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23 Oct 2018

'We have to think about how to grow the International Segment cake', says Parik Tulsidas

Parik Tulsidas, Senior Executive – Treasury & Markets, AfrAsia Bank, says Mauritian banks, which for the most part, house significant amounts of foreign currency liquidity have to strike the right balance between deploying this liquidity into Africa or other emerging markets and their risk appetite.

A recurring question but a topical issue in the local banking sector, how do you interpret the excess liquidity facing the industry?

Excess liquidity in the market has been prevalent for at least a decade now with the liquidity having slowly built up. It was indeed highlighted a number of times by international bodies that there was a clear disconnect between monetary policy and interest rates prevailing on the market.

This excess liquidity position has in turn contributed to interest rates decreasing over time in the local market. In fact, local interest rates and their trend is probably the best indicator as to how excess liquidity is evolving in the market.

In my view, the excess liquidity situation is a result of several combined factors such as tighter risk appetite from banks with reduced lending or reduced private sector expenditure. In fact, in recent years we have seen more and more corporates going for foreign currency funding due to the low interest rates environment internationally or funding projects via bond issuance, taking advantage of local interest rates having bottomed out.

Nevertheless, it has to be said that there has been significant efforts undertaken by the Central Bank over the years to normalize monetary policy through several mechanisms used to absorb the excess liquidity. Which is exactly why we have seen interest rates locally having gone up in the past year and they seem to have normalized at the current levels for the time being.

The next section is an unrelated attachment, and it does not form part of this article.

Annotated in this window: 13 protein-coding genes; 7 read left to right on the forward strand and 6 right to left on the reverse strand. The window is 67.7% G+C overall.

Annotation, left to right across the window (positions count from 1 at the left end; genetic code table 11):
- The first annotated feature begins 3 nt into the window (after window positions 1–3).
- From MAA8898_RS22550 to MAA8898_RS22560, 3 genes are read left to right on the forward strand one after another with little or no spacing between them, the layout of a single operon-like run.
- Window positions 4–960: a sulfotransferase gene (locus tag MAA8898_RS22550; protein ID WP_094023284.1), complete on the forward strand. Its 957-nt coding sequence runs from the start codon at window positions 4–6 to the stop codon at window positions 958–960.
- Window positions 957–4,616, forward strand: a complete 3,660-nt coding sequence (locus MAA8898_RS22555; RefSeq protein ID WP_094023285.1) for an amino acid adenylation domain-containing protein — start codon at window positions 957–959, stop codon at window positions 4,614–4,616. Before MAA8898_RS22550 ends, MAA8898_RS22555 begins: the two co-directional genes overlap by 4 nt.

With IFRS 9 now being effective for reporting periods starting on or after 1st January 2018, what does this new impairment model imply for Banks in general?

Banking worldwide is a constantly changing business and more recently, the regulatory environment has evolved quite considerably. Having the best fit in terms of risk appetite, balancing risk and reward and sweating Capital usage are definitely the “talk of the town”. Given the scarcity of Capital in the current environment, Return on Equity versus the Cost of Capital is increasingly being scrutinized by both analysts and shareholders.

IFRS9 brings about new challenges for all banks and we bankers will be forced to rethink the way we conduct our core activities.

In a nutshell IFRS9 replaces IAS39, and combines the principles of classification and measurement, impairment and hedge accounting phases of the International Accounting Standards Board (IASB). Importantly, it reciprocates to the various critiques that IAS39 is too complex, not consistent with the method entities manage their businesses and risks and defers the recognition of credit losses on loans and receivables.

Crucially for banks, in terms of provisioning the amendment pertains to the movement from an “Incurred Loss” model to a more forward-looking and prudent “Expected Credit Loss” (ECL) model. The ECL model will accelerate the recognition of losses by requiring provisions to cover for future expected losses.

The recognition of potential future losses will definitely impact the level of provisioning banks are going to take upfront and as a result our Capital Ratios. In all likelihood and what has already been witnessed around the world, banks will likely shore up their Capital Base to be able to absorb any IFRS9 impacts, and the Mauritian banking sector will be no different.

This paradigm shift will also bring about changes to how banks think about credit risk, hence probably would require a number of banks to rethink about their risk appetite. In fact, this is a process that has already started in a number of banks.

However, I would like to stress on the fact that Mauritius has a robust banking sector and IFRS9 certainly does not come as surprise to the industry. Extensive work has been carried out by banks over the past year or so, coupled with regular engagement with the Central Bank and other bodies to ensure IFRS9 readiness at all levels.

The local market being narrow, Mauritian banks have to look abroad to grow. We have witnessed that cross border investments often come with the potential of high returns but may also be risky. What are the main challenges of Segment B?